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Range of Flexion After Primary TKA: The Effect of Soft Tissue Release and Implant Design

By Issaq Ahmed, Andrew C Gray, Marietta van der Linden and Richard Nutton

Abstract

Range of motion following total knee arthroplasty (TKA) is a crucial measure of clinical outcome. The purpose of this randomized, controlled study was to determine which factors are predictive of postoperative range of flexion. Fifty-six patients received either a standard or a high-flexion design NexGen Legacy Posterior-Stabilized TKA (Zimmer, Warsaw, Indiana). The relationship between preoperative flexion, intraoperative flexion, and range of flexion 1 year postoperatively was determined. The influence of soft tissue release and the type of femoral component was also investigated. A significant correlation existed between preoperative flexion, intraoperative flexion, and maximum flexion 1 year postoperatively. Patients who had a preoperative range of flexion less than the mean range of flexion for the overall group gained flexion, whereas patients with a preoperative range of flexion greater than the mean range of flexion lost flexion. The degree of soft tissue release performed and the type of implant used had no influence on maximum flexion at 1 year. The principal predictive factor of postoperative range of flexion, regardless of the degree of soft tissue release or implant design, is the preoperative and intraoperative range of flexion. Copyright © 2009 SLACK Incorporated. All rights reserved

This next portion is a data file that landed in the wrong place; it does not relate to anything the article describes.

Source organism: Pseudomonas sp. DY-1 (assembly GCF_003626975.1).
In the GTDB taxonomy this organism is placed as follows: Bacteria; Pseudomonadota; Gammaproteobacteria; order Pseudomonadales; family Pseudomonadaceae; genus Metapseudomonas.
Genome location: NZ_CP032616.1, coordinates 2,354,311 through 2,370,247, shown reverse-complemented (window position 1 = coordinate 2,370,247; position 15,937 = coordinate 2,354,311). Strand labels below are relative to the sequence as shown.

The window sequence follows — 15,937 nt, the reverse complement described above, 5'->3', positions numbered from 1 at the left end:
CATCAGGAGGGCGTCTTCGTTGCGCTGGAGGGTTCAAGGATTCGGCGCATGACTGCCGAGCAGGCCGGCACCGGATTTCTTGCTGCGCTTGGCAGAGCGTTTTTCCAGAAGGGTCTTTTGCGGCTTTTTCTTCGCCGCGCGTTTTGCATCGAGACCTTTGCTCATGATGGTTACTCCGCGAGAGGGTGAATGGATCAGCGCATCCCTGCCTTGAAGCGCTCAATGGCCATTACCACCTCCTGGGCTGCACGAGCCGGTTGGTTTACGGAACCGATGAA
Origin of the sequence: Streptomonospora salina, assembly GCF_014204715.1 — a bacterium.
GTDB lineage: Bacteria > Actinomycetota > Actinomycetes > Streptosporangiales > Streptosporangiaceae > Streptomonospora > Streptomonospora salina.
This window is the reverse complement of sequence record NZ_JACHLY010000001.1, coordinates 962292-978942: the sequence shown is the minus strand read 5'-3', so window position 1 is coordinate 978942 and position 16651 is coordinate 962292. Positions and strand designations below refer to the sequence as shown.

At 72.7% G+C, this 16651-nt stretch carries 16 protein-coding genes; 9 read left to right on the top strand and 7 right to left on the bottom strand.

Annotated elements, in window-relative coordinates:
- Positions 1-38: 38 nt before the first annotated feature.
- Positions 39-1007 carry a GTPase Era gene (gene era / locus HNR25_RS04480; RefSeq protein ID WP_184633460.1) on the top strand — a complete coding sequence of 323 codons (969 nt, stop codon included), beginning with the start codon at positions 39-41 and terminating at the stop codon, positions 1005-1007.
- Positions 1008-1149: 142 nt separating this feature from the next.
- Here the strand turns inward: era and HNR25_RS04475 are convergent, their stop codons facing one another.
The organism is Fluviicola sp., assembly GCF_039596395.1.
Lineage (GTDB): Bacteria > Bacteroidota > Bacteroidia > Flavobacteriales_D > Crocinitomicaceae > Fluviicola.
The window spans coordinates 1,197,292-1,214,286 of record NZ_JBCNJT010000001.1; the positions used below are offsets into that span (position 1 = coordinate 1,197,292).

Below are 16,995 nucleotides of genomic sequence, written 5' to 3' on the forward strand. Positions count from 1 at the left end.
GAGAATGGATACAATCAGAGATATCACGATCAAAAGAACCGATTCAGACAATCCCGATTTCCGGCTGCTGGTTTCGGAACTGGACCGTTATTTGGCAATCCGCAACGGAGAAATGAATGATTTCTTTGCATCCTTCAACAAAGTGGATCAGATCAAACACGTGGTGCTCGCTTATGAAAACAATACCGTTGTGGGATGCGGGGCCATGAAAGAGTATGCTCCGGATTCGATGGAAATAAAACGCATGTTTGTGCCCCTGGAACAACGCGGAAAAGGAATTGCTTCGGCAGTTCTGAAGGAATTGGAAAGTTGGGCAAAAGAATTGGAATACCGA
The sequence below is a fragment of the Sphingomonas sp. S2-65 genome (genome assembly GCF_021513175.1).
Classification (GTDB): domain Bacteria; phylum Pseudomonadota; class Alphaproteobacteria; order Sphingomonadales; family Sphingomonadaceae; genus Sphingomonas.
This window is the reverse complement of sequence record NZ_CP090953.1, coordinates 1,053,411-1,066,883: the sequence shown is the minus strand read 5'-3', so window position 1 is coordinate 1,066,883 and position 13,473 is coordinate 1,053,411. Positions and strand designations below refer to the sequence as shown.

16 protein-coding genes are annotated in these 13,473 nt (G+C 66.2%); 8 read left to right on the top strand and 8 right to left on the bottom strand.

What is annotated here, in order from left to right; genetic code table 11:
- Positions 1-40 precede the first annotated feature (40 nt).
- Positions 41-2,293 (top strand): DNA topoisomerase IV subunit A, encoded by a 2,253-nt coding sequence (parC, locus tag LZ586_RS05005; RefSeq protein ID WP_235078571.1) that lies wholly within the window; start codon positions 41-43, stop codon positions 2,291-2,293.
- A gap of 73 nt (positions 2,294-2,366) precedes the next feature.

Year: 2009
OAI identifier: oai:eresearch.qmu.ac.uk:1013
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